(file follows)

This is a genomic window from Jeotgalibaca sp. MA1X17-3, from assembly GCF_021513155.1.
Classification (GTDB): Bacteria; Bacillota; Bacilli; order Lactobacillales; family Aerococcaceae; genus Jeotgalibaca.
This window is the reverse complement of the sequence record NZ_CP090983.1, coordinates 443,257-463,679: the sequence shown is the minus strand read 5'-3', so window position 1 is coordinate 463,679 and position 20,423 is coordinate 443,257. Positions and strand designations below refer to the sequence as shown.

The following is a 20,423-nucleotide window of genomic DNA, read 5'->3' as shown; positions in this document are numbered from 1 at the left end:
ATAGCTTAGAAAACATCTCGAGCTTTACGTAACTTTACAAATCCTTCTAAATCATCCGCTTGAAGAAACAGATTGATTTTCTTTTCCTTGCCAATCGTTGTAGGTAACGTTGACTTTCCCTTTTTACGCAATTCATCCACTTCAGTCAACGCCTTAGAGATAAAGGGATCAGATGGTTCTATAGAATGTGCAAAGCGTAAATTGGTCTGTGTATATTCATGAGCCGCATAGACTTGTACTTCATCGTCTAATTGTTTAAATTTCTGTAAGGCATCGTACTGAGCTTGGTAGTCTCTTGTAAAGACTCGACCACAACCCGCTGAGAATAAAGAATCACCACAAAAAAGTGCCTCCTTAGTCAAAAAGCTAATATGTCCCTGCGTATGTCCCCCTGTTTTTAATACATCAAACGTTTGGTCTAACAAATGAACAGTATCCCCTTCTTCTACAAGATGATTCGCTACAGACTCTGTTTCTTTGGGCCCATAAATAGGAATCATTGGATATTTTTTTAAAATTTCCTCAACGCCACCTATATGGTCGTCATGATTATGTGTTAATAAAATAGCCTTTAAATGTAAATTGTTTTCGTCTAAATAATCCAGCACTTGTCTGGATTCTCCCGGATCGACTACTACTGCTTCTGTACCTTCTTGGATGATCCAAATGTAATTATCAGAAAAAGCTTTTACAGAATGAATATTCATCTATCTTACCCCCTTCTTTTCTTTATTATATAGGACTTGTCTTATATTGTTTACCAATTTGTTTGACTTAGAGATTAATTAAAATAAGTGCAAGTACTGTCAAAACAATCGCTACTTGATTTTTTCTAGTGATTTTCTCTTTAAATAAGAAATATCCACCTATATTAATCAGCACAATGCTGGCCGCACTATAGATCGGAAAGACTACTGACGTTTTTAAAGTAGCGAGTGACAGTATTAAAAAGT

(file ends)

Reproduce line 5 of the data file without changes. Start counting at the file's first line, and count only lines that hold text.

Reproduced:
ATAGCTTAGAAAACATCTCGAGCTTTACGTAACTTTACAAATCCTTCTAAATCATCCGCTTGAAGAAACAGATTGATTTTCTTTTCCTTGCCAATCGTTGTAGGTAACGTTGACTTTCCCTTTTTACGCAATTCATCCACTTCAGTCAACGCCTTAGAGATAAAGGGATCAGATGGTTCTATAGAATGTGCAAAGCGTAAATTGGTCTGTGTATATTCATGAGCCGCATAGACTTGTACTTCATCGTCTAATTGTTTAAATTTCTGTAAGGCATCGTACTGAGCTTGGTAGTCTCTTGTAAAGACTCGACCACAACCCGCTGAGAATAAAGAATCACCACAAAAAAGTGCCTCCTTAGTCAAAAAGCTAATATGTCCCTGCGTATGTCCCCCTGTTTTTAATACATCAAACGTTTGGTCTAACAAATGAACAGTATCCCCTTCTTCTACAAGATGATTCGCTACAGACTCTGTTTCTTTGGGCCCATAAATAGGAATCATTGGATATTTTTTTAAAATTTCCTCAACGCCACCTATATGGTCGTCATGATTATGTGTTAATAAAATAGCCTTTAAATGTAAATTGTTTTCGTCTAAATAATCCAGCACTTGTCTGGATTCTCCCGGATCGACTACTACTGCTTCTGTACCTTCTTGGATGATCCAAATGTAATTATCAGAAAAAGCTTTTACAGAATGAATATTCATCTATCTTACCCCCTTCTTTTCTTTATTATATAGGACTTGTCTTATATTGTTTACCAATTTGTTTGACTTAGAGATTAATTAAAATAAGTGCAAGTACTGTCAAAACAATCGCTACTTGATTTTTTCTAGTGATTTTCTCTTTAAATAAGAAATATCCACCTATATTAATCAGCACAATGCTGGCCGCACTATAGATCGGAAAGACTACTGACGTTTTTAAAGTAGCGAGTGACAGTATTAAAAAGT